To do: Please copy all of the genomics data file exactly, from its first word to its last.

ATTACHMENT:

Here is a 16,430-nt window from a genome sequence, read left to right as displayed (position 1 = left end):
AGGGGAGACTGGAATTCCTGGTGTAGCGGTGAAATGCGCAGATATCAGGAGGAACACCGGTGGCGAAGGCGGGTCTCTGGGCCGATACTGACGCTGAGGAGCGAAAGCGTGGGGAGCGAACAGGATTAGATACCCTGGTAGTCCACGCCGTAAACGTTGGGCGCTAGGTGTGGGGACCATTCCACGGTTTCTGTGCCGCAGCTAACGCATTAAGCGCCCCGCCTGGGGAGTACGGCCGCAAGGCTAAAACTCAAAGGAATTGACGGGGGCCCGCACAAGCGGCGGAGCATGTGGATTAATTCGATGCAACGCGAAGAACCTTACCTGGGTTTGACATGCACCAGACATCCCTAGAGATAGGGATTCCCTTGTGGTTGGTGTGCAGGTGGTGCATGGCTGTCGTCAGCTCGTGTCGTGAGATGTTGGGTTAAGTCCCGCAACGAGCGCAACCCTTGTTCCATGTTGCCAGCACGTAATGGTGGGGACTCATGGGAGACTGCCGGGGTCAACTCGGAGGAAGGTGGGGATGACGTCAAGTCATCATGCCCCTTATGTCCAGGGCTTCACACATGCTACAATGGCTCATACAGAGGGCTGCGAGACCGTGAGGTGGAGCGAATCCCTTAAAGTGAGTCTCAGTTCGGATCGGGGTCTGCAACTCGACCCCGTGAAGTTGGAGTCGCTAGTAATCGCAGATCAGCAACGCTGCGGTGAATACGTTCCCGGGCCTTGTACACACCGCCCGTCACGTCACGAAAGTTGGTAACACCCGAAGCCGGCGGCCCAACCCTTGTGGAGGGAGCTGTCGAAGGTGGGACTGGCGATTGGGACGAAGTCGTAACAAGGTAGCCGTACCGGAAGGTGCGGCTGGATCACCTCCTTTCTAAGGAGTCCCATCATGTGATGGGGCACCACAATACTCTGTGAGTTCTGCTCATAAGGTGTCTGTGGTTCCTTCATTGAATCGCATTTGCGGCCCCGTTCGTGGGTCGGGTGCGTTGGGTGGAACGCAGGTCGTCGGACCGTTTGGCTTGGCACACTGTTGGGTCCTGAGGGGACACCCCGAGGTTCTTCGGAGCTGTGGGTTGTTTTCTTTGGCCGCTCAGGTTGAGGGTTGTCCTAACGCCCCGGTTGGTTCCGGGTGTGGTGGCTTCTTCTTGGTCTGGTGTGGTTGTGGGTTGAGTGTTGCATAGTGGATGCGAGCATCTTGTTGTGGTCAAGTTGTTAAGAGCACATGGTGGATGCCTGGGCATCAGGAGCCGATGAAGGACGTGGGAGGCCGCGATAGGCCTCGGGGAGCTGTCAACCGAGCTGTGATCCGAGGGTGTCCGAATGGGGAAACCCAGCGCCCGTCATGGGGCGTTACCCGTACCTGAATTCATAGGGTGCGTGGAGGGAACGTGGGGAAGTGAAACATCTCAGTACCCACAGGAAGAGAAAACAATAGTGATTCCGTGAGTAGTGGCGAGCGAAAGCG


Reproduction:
Here is a 16,430-nt window from a genome sequence, read left to right as displayed (position 1 = left end):
AGGGGAGACTGGAATTCCTGGTGTAGCGGTGAAATGCGCAGATATCAGGAGGAACACCGGTGGCGAAGGCGGGTCTCTGGGCCGATACTGACGCTGAGGAGCGAAAGCGTGGGGAGCGAACAGGATTAGATACCCTGGTAGTCCACGCCGTAAACGTTGGGCGCTAGGTGTGGGGACCATTCCACGGTTTCTGTGCCGCAGCTAACGCATTAAGCGCCCCGCCTGGGGAGTACGGCCGCAAGGCTAAAACTCAAAGGAATTGACGGGGGCCCGCACAAGCGGCGGAGCATGTGGATTAATTCGATGCAACGCGAAGAACCTTACCTGGGTTTGACATGCACCAGACATCCCTAGAGATAGGGATTCCCTTGTGGTTGGTGTGCAGGTGGTGCATGGCTGTCGTCAGCTCGTGTCGTGAGATGTTGGGTTAAGTCCCGCAACGAGCGCAACCCTTGTTCCATGTTGCCAGCACGTAATGGTGGGGACTCATGGGAGACTGCCGGGGTCAACTCGGAGGAAGGTGGGGATGACGTCAAGTCATCATGCCCCTTATGTCCAGGGCTTCACACATGCTACAATGGCTCATACAGAGGGCTGCGAGACCGTGAGGTGGAGCGAATCCCTTAAAGTGAGTCTCAGTTCGGATCGGGGTCTGCAACTCGACCCCGTGAAGTTGGAGTCGCTAGTAATCGCAGATCAGCAACGCTGCGGTGAATACGTTCCCGGGCCTTGTACACACCGCCCGTCACGTCACGAAAGTTGGTAACACCCGAAGCCGGCGGCCCAACCCTTGTGGAGGGAGCTGTCGAAGGTGGGACTGGCGATTGGGACGAAGTCGTAACAAGGTAGCCGTACCGGAAGGTGCGGCTGGATCACCTCCTTTCTAAGGAGTCCCATCATGTGATGGGGCACCACAATACTCTGTGAGTTCTGCTCATAAGGTGTCTGTGGTTCCTTCATTGAATCGCATTTGCGGCCCCGTTCGTGGGTCGGGTGCGTTGGGTGGAACGCAGGTCGTCGGACCGTTTGGCTTGGCACACTGTTGGGTCCTGAGGGGACACCCCGAGGTTCTTCGGAGCTGTGGGTTGTTTTCTTTGGCCGCTCAGGTTGAGGGTTGTCCTAACGCCCCGGTTGGTTCCGGGTGTGGTGGCTTCTTCTTGGTCTGGTGTGGTTGTGGGTTGAGTGTTGCATAGTGGATGCGAGCATCTTGTTGTGGTCAAGTTGTTAAGAGCACATGGTGGATGCCTGGGCATCAGGAGCCGATGAAGGACGTGGGAGGCCGCGATAGGCCTCGGGGAGCTGTCAACCGAGCTGTGATCCGAGGGTGTCCGAATGGGGAAACCCAGCGCCCGTCATGGGGCGTTACCCGTACCTGAATTCATAGGGTGCGTGGAGGGAACGTGGGGAAGTGAAACATCTCAGTACCCACAGGAAGAGAAAACAATAGTGATTCCGTGAGTAGTGGCGAGCGAAAGCG